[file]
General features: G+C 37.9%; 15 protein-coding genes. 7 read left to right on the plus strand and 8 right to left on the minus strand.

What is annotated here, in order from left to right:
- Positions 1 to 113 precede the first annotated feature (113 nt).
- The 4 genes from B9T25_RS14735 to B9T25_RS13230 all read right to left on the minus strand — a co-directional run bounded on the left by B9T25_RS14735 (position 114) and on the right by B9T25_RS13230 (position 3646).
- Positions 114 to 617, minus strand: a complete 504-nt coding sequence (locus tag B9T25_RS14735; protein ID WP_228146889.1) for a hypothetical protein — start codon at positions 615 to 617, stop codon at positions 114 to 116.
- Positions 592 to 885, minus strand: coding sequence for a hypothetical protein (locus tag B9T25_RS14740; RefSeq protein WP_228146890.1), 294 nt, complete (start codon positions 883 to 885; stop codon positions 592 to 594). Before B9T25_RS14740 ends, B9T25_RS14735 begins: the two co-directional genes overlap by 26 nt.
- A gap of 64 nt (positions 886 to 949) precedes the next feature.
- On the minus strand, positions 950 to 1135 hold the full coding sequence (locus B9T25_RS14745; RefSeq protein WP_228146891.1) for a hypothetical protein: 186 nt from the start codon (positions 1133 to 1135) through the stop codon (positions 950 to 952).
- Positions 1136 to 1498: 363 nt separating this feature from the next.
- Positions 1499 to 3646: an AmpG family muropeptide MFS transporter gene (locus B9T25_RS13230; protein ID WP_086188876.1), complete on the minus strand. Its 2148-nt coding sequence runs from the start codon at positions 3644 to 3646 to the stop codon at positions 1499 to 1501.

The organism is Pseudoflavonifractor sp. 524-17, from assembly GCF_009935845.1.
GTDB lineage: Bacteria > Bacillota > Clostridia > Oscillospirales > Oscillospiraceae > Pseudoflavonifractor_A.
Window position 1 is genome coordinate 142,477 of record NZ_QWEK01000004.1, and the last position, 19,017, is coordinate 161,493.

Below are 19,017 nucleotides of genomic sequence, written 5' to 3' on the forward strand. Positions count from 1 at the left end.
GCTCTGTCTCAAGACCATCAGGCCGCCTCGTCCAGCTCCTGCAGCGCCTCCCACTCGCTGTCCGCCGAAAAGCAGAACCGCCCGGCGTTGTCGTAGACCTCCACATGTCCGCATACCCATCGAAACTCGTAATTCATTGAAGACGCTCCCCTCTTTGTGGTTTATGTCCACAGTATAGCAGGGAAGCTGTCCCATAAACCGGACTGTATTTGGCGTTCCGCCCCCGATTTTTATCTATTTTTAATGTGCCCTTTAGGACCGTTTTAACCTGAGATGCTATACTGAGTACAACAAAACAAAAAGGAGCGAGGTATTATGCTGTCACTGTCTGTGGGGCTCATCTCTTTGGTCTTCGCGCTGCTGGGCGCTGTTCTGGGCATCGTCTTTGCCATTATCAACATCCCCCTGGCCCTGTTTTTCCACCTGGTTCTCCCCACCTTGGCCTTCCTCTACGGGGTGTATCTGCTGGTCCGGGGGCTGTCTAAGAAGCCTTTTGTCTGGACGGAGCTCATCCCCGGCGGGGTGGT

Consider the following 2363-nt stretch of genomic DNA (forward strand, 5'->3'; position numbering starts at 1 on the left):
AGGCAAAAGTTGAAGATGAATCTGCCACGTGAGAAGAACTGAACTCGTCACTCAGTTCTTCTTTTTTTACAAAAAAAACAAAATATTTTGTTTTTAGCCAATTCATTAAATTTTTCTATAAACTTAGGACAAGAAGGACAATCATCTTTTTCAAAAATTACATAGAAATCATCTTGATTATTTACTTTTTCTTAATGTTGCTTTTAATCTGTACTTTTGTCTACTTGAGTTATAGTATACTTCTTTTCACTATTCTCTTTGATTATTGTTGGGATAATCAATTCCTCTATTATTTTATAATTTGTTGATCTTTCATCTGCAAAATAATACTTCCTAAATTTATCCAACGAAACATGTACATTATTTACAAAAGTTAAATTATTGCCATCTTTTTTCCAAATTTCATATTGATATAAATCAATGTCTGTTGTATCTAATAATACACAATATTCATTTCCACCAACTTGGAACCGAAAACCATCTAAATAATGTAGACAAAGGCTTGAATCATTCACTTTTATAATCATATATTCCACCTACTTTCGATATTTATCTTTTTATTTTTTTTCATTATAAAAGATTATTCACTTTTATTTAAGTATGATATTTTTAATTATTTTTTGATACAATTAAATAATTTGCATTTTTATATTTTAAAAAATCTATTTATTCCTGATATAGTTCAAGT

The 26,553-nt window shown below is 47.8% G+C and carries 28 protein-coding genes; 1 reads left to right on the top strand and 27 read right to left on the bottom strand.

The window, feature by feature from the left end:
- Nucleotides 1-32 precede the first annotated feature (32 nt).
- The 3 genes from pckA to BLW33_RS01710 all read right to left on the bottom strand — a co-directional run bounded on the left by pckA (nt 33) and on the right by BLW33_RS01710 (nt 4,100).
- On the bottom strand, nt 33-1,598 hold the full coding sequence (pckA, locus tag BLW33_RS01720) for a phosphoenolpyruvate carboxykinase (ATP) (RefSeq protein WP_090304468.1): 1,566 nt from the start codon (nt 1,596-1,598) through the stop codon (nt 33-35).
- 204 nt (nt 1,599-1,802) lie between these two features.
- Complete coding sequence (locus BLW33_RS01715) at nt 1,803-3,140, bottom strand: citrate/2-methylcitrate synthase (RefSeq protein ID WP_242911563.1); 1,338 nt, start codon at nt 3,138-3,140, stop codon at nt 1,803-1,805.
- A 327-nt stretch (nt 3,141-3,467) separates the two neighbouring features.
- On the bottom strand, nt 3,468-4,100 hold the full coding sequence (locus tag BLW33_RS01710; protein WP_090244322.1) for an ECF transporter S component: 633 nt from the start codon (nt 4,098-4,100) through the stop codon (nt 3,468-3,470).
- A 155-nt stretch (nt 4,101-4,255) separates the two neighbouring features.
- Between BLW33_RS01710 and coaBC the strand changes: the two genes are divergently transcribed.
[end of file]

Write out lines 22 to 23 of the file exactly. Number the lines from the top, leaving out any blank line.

- On the bottom strand, nt 33-1,598 hold the full coding sequence (pckA, locus tag BLW33_RS01720) for a phosphoenolpyruvate carboxykinase (ATP) (RefSeq protein WP_090304468.1): 1,566 nt from the start codon (nt 1,596-1,598) through the stop codon (nt 33-35).
- 204 nt (nt 1,599-1,802) lie between these two features.